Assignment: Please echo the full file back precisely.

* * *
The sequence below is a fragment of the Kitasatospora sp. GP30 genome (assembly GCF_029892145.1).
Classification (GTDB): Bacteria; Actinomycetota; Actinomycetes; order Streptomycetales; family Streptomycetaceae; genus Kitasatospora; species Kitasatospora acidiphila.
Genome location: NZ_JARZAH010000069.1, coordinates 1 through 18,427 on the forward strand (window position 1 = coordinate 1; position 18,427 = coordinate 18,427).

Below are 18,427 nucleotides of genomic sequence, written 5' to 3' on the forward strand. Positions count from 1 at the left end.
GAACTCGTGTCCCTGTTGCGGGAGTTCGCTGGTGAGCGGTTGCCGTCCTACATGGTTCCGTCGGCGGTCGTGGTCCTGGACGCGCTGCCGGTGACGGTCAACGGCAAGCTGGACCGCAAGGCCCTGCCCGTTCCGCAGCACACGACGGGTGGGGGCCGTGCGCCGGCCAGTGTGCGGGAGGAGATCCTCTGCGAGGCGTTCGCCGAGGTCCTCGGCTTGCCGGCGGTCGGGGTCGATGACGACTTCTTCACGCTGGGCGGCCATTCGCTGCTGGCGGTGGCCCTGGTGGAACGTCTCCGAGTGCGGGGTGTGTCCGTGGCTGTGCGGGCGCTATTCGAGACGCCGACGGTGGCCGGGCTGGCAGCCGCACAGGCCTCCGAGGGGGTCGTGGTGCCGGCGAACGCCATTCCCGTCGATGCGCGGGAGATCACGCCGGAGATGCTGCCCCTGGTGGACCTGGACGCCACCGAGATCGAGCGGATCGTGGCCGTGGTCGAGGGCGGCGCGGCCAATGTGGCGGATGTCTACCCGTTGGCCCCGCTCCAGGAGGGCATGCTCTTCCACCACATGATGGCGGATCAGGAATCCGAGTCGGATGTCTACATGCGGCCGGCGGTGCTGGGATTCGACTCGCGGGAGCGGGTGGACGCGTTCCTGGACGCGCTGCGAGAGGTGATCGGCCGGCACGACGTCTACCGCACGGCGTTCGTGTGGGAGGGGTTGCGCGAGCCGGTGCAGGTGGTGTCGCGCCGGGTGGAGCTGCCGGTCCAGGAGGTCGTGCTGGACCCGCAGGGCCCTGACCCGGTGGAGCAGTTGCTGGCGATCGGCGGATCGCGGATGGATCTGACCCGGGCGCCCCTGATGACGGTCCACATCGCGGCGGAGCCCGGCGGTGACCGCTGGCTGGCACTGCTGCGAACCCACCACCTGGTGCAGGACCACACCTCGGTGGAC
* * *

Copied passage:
The sequence below is a fragment of the Kitasatospora sp. GP30 genome (assembly GCF_029892145.1).
Classification (GTDB): Bacteria; Actinomycetota; Actinomycetes; order Streptomycetales; family Streptomycetaceae; genus Kitasatospora; species Kitasatospora acidiphila.
Genome location: NZ_JARZAH010000069.1, coordinates 1 through 18,427 on the forward strand (window position 1 = coordinate 1; position 18,427 = coordinate 18,427).

Below are 18,427 nucleotides of genomic sequence, written 5' to 3' on the forward strand. Positions count from 1 at the left end.
GAACTCGTGTCCCTGTTGCGGGAGTTCGCTGGTGAGCGGTTGCCGTCCTACATGGTTCCGTCGGCGGTCGTGGTCCTGGACGCGCTGCCGGTGACGGTCAACGGCAAGCTGGACCGCAAGGCCCTGCCCGTTCCGCAGCACACGACGGGTGGGGGCCGTGCGCCGGCCAGTGTGCGGGAGGAGATCCTCTGCGAGGCGTTCGCCGAGGTCCTCGGCTTGCCGGCGGTCGGGGTCGATGACGACTTCTTCACGCTGGGCGGCCATTCGCTGCTGGCGGTGGCCCTGGTGGAACGTCTCCGAGTGCGGGGTGTGTCCGTGGCTGTGCGGGCGCTATTCGAGACGCCGACGGTGGCCGGGCTGGCAGCCGCACAGGCCTCCGAGGGGGTCGTGGTGCCGGCGAACGCCATTCCCGTCGATGCGCGGGAGATCACGCCGGAGATGCTGCCCCTGGTGGACCTGGACGCCACCGAGATCGAGCGGATCGTGGCCGTGGTCGAGGGCGGCGCGGCCAATGTGGCGGATGTCTACCCGTTGGCCCCGCTCCAGGAGGGCATGCTCTTCCACCACATGATGGCGGATCAGGAATCCGAGTCGGATGTCTACATGCGGCCGGCGGTGCTGGGATTCGACTCGCGGGAGCGGGTGGACGCGTTCCTGGACGCGCTGCGAGAGGTGATCGGCCGGCACGACGTCTACCGCACGGCGTTCGTGTGGGAGGGGTTGCGCGAGCCGGTGCAGGTGGTGTCGCGCCGGGTGGAGCTGCCGGTCCAGGAGGTCGTGCTGGACCCGCAGGGCCCTGACCCGGTGGAGCAGTTGCTGGCGATCGGCGGATCGCGGATGGATCTGACCCGGGCGCCCCTGATGACGGTCCACATCGCGGCGGAGCCCGGCGGTGACCGCTGGCTGGCACTGCTGCGAACCCACCACCTGGTGCAGGACCACACCTCGGTGGAC